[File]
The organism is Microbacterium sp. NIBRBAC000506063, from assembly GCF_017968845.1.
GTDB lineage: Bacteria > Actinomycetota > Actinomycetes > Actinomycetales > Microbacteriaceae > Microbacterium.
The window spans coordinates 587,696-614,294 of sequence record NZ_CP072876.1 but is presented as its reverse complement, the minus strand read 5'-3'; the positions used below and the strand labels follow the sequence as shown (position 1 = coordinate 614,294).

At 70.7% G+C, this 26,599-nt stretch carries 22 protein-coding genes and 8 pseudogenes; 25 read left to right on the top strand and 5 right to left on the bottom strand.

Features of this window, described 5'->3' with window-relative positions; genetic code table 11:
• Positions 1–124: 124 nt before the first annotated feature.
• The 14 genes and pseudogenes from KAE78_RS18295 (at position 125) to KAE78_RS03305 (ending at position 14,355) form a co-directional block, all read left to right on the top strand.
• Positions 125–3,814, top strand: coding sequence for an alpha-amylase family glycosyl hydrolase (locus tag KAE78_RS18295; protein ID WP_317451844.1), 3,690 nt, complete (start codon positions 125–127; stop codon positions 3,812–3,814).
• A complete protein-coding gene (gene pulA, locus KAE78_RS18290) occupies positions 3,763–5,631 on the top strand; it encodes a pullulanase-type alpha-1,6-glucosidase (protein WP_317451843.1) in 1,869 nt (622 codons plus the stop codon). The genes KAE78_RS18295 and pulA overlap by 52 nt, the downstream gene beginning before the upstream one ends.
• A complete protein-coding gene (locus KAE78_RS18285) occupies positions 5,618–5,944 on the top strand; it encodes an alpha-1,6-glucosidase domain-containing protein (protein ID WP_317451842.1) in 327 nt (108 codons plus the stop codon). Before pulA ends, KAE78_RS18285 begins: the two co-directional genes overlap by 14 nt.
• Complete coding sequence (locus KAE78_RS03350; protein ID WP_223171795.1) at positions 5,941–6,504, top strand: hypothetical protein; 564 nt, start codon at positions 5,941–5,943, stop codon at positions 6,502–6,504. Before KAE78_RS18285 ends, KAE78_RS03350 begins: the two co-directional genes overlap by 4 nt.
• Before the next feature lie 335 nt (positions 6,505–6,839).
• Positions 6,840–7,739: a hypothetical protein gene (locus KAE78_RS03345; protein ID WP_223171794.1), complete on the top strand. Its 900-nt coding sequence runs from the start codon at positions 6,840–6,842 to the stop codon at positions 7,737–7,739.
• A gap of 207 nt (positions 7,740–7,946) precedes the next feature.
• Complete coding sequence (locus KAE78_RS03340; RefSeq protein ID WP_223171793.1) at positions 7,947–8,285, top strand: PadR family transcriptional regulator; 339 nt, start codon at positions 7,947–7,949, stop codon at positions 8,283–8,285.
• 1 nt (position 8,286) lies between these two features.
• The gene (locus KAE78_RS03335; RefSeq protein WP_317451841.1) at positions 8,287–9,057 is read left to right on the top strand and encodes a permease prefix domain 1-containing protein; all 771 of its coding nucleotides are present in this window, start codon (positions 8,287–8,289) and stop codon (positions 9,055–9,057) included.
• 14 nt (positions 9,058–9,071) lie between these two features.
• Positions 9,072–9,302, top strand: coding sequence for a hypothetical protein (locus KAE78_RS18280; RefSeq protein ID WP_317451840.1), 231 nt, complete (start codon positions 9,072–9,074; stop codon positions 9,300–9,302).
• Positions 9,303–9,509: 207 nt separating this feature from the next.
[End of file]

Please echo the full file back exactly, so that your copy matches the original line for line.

The organism is Microbacterium sp. NIBRBAC000506063, from assembly GCF_017968845.1.
GTDB lineage: Bacteria > Actinomycetota > Actinomycetes > Actinomycetales > Microbacteriaceae > Microbacterium.
The window spans coordinates 587,696-614,294 of sequence record NZ_CP072876.1 but is presented as its reverse complement, the minus strand read 5'-3'; the positions used below and the strand labels follow the sequence as shown (position 1 = coordinate 614,294).

At 70.7% G+C, this 26,599-nt stretch carries 22 protein-coding genes and 8 pseudogenes; 25 read left to right on the top strand and 5 right to left on the bottom strand.

Features of this window, described 5'->3' with window-relative positions; genetic code table 11:
• Positions 1–124: 124 nt before the first annotated feature.
• The 14 genes and pseudogenes from KAE78_RS18295 (at position 125) to KAE78_RS03305 (ending at position 14,355) form a co-directional block, all read left to right on the top strand.
• Positions 125–3,814, top strand: coding sequence for an alpha-amylase family glycosyl hydrolase (locus tag KAE78_RS18295; protein ID WP_317451844.1), 3,690 nt, complete (start codon positions 125–127; stop codon positions 3,812–3,814).
• A complete protein-coding gene (gene pulA, locus KAE78_RS18290) occupies positions 3,763–5,631 on the top strand; it encodes a pullulanase-type alpha-1,6-glucosidase (protein WP_317451843.1) in 1,869 nt (622 codons plus the stop codon). The genes KAE78_RS18295 and pulA overlap by 52 nt, the downstream gene beginning before the upstream one ends.
• A complete protein-coding gene (locus KAE78_RS18285) occupies positions 5,618–5,944 on the top strand; it encodes an alpha-1,6-glucosidase domain-containing protein (protein ID WP_317451842.1) in 327 nt (108 codons plus the stop codon). Before pulA ends, KAE78_RS18285 begins: the two co-directional genes overlap by 14 nt.
• Complete coding sequence (locus KAE78_RS03350; protein ID WP_223171795.1) at positions 5,941–6,504, top strand: hypothetical protein; 564 nt, start codon at positions 5,941–5,943, stop codon at positions 6,502–6,504. Before KAE78_RS18285 ends, KAE78_RS03350 begins: the two co-directional genes overlap by 4 nt.
• Before the next feature lie 335 nt (positions 6,505–6,839).
• Positions 6,840–7,739: a hypothetical protein gene (locus KAE78_RS03345; protein ID WP_223171794.1), complete on the top strand. Its 900-nt coding sequence runs from the start codon at positions 6,840–6,842 to the stop codon at positions 7,737–7,739.
• A gap of 207 nt (positions 7,740–7,946) precedes the next feature.
• Complete coding sequence (locus KAE78_RS03340; RefSeq protein ID WP_223171793.1) at positions 7,947–8,285, top strand: PadR family transcriptional regulator; 339 nt, start codon at positions 7,947–7,949, stop codon at positions 8,283–8,285.
• 1 nt (position 8,286) lies between these two features.
• The gene (locus KAE78_RS03335; RefSeq protein WP_317451841.1) at positions 8,287–9,057 is read left to right on the top strand and encodes a permease prefix domain 1-containing protein; all 771 of its coding nucleotides are present in this window, start codon (positions 8,287–8,289) and stop codon (positions 9,055–9,057) included.
• 14 nt (positions 9,058–9,071) lie between these two features.
• Positions 9,072–9,302, top strand: coding sequence for a hypothetical protein (locus KAE78_RS18280; RefSeq protein ID WP_317451840.1), 231 nt, complete (start codon positions 9,072–9,074; stop codon positions 9,300–9,302).
• Positions 9,303–9,509: 207 nt separating this feature from the next.